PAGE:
UZH-Logo

Specific proteolytic cleavage of agrin regulates maturation of the neuromuscular junction


Bolliger, M F; Zurlinden, A; Lüscher, D; Bütikofer, L; Shakhova, O; Francolini, M; Kozlov, S V; Cinelli, P; Stephan, A; Kistler, A D; Rülicke, T; Pelczar, P; Ledermann, B; Fumagalli, G; Gloor, S M; Kunz, B; Sonderegger, P (2010). Specific proteolytic cleavage of agrin regulates maturation of the neuromuscular junction. Journal of Cell Science, 123(Pt 22):3944-3955.

Abstract

During the initial stage of neuromuscular junction (NMJ) formation, nerve-derived agrin cooperates with muscle-autonomous mechanisms in the organization and stabilization of a plaque-like postsynaptic specialization at the site of nerve-muscle contact. Subsequent NMJ maturation to the characteristic pretzel-like appearance requires extensive structural reorganization. We found that the progress of plaque-to-pretzel maturation is regulated by agrin. Excessive cleavage of agrin via transgenic overexpression of an agrin-cleaving protease, neurotrypsin, in motoneurons resulted in excessive reorganizational activity of the NMJs, leading to rapid dispersal of the synaptic specialization. By contrast, expression of cleavage-resistant agrin in motoneurons slowed down NMJ remodeling and delayed NMJ maturation. Neurotrypsin, which is the sole agrin-cleaving protease in the CNS, was excluded as the physiological agrin-cleaving protease at the NMJ, because NMJ maturation was normal in neurotrypsin-deficient mice. Together, our analyses characterize agrin cleavage at its proteolytic α- and β-sites by an as-yet-unspecified protease as a regulatory access for relieving the agrin-dependent constraint on endplate reorganization during NMJ maturation.

During the initial stage of neuromuscular junction (NMJ) formation, nerve-derived agrin cooperates with muscle-autonomous mechanisms in the organization and stabilization of a plaque-like postsynaptic specialization at the site of nerve-muscle contact. Subsequent NMJ maturation to the characteristic pretzel-like appearance requires extensive structural reorganization. We found that the progress of plaque-to-pretzel maturation is regulated by agrin. Excessive cleavage of agrin via transgenic overexpression of an agrin-cleaving protease, neurotrypsin, in motoneurons resulted in excessive reorganizational activity of the NMJs, leading to rapid dispersal of the synaptic specialization. By contrast, expression of cleavage-resistant agrin in motoneurons slowed down NMJ remodeling and delayed NMJ maturation. Neurotrypsin, which is the sole agrin-cleaving protease in the CNS, was excluded as the physiological agrin-cleaving protease at the NMJ, because NMJ maturation was normal in neurotrypsin-deficient mice. Together, our analyses characterize agrin cleavage at its proteolytic α- and β-sites by an as-yet-unspecified protease as a regulatory access for relieving the agrin-dependent constraint on endplate reorganization during NMJ maturation.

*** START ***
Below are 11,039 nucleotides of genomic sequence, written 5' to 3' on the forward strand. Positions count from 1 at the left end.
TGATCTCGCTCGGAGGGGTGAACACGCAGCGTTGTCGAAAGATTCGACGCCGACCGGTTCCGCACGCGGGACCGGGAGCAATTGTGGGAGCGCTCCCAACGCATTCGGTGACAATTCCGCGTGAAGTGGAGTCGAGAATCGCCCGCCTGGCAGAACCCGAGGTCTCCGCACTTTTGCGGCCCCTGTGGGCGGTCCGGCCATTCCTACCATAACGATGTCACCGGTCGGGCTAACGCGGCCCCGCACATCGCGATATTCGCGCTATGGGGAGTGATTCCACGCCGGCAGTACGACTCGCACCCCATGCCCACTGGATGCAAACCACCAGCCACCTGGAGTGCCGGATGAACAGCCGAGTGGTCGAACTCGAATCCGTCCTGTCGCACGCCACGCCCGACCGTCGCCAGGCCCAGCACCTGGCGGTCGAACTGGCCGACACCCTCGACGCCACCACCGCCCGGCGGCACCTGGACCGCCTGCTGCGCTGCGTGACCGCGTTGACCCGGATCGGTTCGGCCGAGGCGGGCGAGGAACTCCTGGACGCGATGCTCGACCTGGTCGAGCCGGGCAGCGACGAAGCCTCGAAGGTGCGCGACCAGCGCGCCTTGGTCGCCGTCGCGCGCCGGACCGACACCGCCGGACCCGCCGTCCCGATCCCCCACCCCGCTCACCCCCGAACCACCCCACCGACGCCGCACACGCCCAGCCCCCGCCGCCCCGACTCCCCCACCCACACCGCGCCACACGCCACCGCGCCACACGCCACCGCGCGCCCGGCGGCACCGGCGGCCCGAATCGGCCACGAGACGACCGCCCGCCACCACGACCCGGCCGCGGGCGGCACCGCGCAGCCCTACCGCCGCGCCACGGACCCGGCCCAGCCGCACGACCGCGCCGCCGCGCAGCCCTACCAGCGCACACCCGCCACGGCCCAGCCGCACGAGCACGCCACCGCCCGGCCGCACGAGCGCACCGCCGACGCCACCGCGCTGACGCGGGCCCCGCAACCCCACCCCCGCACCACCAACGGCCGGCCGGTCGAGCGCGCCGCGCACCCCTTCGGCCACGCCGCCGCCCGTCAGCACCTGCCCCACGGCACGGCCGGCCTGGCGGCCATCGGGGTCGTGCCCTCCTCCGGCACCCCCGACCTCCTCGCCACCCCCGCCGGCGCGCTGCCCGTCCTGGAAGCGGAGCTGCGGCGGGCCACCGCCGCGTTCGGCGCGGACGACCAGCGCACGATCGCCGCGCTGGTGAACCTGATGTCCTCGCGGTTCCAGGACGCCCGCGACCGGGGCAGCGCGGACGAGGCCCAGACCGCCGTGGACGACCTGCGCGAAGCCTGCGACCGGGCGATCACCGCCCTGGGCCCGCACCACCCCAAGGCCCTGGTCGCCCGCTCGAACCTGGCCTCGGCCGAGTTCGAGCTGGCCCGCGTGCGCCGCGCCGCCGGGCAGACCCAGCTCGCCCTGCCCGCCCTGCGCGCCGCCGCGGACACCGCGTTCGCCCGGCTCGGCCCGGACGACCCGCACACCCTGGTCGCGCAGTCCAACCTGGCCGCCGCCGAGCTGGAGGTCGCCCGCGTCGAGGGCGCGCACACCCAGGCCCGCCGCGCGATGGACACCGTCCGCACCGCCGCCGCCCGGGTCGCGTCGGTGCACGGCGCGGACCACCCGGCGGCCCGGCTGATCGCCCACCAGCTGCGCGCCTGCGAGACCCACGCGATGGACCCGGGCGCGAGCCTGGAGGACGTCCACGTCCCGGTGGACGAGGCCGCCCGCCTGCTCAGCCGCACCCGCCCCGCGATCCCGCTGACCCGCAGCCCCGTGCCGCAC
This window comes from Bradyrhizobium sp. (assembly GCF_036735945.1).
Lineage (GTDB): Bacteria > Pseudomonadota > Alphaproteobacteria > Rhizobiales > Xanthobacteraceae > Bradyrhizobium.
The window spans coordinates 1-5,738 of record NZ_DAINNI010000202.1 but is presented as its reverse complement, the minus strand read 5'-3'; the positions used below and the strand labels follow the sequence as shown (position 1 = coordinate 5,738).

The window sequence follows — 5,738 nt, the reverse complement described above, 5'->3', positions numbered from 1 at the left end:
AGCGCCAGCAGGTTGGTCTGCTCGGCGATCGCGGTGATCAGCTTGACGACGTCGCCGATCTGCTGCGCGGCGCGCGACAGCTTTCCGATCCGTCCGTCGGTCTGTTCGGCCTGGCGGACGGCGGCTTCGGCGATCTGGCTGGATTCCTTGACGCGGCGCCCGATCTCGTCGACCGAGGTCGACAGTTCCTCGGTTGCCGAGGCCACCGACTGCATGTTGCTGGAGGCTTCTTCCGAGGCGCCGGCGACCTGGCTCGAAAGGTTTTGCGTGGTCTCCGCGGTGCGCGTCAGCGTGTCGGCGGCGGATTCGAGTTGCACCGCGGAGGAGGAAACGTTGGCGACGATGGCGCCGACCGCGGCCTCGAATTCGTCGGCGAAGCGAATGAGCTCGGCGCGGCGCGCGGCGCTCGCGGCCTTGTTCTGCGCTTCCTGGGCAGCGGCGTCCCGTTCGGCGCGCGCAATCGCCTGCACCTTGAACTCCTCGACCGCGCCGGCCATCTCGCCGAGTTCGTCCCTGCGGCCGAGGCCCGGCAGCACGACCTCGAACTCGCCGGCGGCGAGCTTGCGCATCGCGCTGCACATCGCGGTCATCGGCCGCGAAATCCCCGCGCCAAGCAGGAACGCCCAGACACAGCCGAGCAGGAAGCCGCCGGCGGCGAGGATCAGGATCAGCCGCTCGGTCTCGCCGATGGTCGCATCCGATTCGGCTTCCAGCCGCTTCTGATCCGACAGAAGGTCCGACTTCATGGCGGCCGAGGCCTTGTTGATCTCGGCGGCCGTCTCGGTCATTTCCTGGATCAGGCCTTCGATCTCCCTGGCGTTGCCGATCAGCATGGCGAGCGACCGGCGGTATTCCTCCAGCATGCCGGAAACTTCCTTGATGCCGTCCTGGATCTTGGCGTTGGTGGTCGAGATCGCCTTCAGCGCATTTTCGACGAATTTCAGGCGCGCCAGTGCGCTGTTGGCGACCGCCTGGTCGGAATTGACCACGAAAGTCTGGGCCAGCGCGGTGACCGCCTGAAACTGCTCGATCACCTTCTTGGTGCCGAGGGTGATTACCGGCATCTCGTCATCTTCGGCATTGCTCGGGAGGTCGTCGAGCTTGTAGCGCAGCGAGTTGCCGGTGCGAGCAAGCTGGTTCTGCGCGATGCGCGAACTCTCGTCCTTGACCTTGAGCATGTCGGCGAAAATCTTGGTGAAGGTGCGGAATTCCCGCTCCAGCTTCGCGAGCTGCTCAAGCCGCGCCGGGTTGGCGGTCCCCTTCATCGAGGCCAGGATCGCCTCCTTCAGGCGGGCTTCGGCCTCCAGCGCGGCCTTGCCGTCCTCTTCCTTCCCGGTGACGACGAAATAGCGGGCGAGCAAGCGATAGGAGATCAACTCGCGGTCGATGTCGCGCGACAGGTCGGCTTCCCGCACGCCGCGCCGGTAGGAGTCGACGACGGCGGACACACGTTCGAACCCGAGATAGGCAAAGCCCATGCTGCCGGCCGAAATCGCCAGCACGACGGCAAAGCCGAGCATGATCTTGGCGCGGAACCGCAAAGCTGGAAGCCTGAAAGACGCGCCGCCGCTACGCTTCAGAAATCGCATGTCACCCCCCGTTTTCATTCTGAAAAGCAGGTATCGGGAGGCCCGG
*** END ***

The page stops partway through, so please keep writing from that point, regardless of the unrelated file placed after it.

Citations

35 citations in Web of Science®
35 citations in Scopus®
Google Scholar™

Altmetrics

Downloads

26 downloads since deposited on 21 Jan 2011
5 downloads since 12 months
Detailed statistics

Additional indexing

Item Type:Journal Article, refereed, original work
Communities & Collections:04 Faculty of Medicine > Department of Biochemistry
07 Faculty of Science > Department of Biochemistry

05 Vetsuisse Faculty > Institute of Laboratory Animal Science
Dewey Decimal Classification:570 Life sciences; biology
610 Medicine & health
Language:English
Date:2010
Deposited On:21 Jan 2011 13:56
Last Modified:05 Apr 2016 14:27
Publisher:Company of Biologists
ISSN:0021-9533
Publisher DOI:10.1242/jcs.072090
PubMed ID:20980386
Permanent URL: http://doi.org/10.5167/uzh-39952

Download

[img]
Preview
Filetype: PDF
Size: 2MB
View at publisher

TrendTerms

TrendTerms displays relevant terms of the abstract of this publication and related documents on a map. The terms and their relations were extracted from ZORA using word statistics. Their timelines are taken from ZORA as well. The bubble size of a term is proportional to the number of documents where the term occurs. Red, orange, yellow and green colors are used for terms that occur in the current document; red indicates high interlinkedness of a term with other terms, orange, yellow and green decreasing interlinkedness. Blue is used for terms that have a relation with the terms in this document, but occur in other documents.
You can navigate and zoom the map. Mouse-hovering a term displays its timeline, clicking it yields the associated documents.

Author Collaborations